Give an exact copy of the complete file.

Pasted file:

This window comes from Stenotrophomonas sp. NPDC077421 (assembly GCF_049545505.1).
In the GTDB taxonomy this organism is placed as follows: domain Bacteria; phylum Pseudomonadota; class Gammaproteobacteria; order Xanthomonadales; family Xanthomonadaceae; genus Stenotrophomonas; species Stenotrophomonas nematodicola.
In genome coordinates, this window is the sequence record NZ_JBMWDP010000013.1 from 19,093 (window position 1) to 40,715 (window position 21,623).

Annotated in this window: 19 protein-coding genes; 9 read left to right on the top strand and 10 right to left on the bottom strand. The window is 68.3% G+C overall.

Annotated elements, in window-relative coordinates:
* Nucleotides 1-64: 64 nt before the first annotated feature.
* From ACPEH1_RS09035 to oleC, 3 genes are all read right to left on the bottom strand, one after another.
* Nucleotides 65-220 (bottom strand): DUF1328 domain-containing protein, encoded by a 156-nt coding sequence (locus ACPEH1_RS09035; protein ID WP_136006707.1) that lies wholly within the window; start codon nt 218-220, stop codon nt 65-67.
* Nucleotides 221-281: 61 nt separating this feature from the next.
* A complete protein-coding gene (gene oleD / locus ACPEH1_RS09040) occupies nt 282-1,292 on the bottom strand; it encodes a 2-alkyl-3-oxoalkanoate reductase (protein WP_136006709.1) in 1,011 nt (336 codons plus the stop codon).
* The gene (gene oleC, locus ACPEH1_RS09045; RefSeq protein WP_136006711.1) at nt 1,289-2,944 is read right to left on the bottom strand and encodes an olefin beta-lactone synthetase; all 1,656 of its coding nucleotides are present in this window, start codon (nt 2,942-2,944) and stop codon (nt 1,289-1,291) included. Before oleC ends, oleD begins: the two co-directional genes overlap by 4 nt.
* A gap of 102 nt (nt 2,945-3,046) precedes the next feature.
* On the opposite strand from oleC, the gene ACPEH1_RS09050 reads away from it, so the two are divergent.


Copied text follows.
This window comes from Stenotrophomonas sp. NPDC077421 (assembly GCF_049545505.1).
In the GTDB taxonomy this organism is placed as follows: domain Bacteria; phylum Pseudomonadota; class Gammaproteobacteria; order Xanthomonadales; family Xanthomonadaceae; genus Stenotrophomonas; species Stenotrophomonas nematodicola.
In genome coordinates, this window is the sequence record NZ_JBMWDP010000013.1 from 19,093 (window position 1) to 40,715 (window position 21,623).

Annotated in this window: 19 protein-coding genes; 9 read left to right on the top strand and 10 right to left on the bottom strand. The window is 68.3% G+C overall.

Annotated elements, in window-relative coordinates:
* Nucleotides 1-64: 64 nt before the first annotated feature.
* From ACPEH1_RS09035 to oleC, 3 genes are all read right to left on the bottom strand, one after another.
* Nucleotides 65-220 (bottom strand): DUF1328 domain-containing protein, encoded by a 156-nt coding sequence (locus ACPEH1_RS09035; protein ID WP_136006707.1) that lies wholly within the window; start codon nt 218-220, stop codon nt 65-67.
* Nucleotides 221-281: 61 nt separating this feature from the next.
* A complete protein-coding gene (gene oleD / locus ACPEH1_RS09040) occupies nt 282-1,292 on the bottom strand; it encodes a 2-alkyl-3-oxoalkanoate reductase (protein WP_136006709.1) in 1,011 nt (336 codons plus the stop codon).
* The gene (gene oleC, locus ACPEH1_RS09045; RefSeq protein WP_136006711.1) at nt 1,289-2,944 is read right to left on the bottom strand and encodes an olefin beta-lactone synthetase; all 1,656 of its coding nucleotides are present in this window, start codon (nt 2,942-2,944) and stop codon (nt 1,289-1,291) included. Before oleC ends, oleD begins: the two co-directional genes overlap by 4 nt.
* A gap of 102 nt (nt 2,945-3,046) precedes the next feature.
* On the opposite strand from oleC, the gene ACPEH1_RS09050 reads away from it, so the two are divergent.